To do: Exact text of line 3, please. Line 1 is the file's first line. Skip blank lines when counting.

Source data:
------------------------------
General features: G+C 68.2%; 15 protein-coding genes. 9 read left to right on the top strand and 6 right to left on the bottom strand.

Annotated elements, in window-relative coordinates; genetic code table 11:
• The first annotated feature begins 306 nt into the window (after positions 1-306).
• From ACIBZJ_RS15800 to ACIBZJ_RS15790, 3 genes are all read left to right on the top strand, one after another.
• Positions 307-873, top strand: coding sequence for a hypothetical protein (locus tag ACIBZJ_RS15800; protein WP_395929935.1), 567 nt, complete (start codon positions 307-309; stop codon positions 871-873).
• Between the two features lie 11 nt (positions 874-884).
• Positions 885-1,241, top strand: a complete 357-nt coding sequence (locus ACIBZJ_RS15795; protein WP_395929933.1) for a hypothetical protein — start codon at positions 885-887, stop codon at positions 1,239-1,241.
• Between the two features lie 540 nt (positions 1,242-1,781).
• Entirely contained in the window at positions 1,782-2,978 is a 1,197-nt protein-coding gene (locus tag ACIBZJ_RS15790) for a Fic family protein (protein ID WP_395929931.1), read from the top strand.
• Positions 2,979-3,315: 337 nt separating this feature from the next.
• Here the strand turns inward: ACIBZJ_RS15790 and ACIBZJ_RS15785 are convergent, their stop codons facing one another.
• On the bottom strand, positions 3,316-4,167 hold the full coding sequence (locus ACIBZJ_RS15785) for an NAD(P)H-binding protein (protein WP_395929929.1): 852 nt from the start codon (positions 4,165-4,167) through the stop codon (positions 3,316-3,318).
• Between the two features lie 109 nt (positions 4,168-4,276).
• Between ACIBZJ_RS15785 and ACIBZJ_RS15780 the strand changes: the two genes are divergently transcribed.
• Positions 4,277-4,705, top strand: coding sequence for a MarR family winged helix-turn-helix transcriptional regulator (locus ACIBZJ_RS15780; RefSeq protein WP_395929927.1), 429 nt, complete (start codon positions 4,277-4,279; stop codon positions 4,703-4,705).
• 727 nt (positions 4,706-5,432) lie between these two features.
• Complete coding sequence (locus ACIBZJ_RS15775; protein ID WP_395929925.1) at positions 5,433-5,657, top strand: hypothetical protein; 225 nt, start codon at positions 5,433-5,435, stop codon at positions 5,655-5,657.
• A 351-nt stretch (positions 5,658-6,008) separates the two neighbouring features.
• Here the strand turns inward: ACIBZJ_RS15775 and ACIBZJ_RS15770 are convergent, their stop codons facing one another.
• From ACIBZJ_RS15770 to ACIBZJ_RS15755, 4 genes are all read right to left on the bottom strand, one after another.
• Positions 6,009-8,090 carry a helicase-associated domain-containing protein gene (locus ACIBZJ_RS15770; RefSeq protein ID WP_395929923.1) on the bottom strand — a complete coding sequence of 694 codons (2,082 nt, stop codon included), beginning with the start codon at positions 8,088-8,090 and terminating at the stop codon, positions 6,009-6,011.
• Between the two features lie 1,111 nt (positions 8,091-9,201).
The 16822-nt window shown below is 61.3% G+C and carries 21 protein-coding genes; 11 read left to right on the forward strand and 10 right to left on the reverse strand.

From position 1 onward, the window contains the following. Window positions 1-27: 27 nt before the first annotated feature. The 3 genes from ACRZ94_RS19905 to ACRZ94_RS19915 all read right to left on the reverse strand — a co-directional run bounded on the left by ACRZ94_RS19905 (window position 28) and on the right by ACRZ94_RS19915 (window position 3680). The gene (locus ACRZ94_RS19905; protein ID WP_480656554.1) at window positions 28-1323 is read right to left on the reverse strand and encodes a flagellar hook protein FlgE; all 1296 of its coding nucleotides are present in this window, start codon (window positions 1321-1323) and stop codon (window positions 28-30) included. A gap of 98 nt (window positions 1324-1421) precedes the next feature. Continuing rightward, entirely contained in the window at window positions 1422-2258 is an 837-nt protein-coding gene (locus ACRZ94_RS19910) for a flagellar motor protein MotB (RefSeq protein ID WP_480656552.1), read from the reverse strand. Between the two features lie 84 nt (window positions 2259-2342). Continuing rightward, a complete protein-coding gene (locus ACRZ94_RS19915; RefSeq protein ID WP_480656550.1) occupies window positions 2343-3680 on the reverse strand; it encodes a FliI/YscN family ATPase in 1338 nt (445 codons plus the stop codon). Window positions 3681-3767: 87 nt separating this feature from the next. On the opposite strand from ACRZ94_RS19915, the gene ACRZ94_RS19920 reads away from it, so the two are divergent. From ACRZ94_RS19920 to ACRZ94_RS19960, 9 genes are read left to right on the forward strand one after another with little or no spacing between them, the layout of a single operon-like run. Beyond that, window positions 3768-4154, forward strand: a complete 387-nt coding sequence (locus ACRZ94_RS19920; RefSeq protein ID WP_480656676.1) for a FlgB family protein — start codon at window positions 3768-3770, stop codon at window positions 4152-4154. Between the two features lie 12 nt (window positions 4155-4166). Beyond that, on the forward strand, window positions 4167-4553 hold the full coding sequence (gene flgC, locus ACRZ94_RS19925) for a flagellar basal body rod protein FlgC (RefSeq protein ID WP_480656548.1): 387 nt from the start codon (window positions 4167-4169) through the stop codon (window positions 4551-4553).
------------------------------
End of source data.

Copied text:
• The first annotated feature begins 306 nt into the window (after positions 1-306).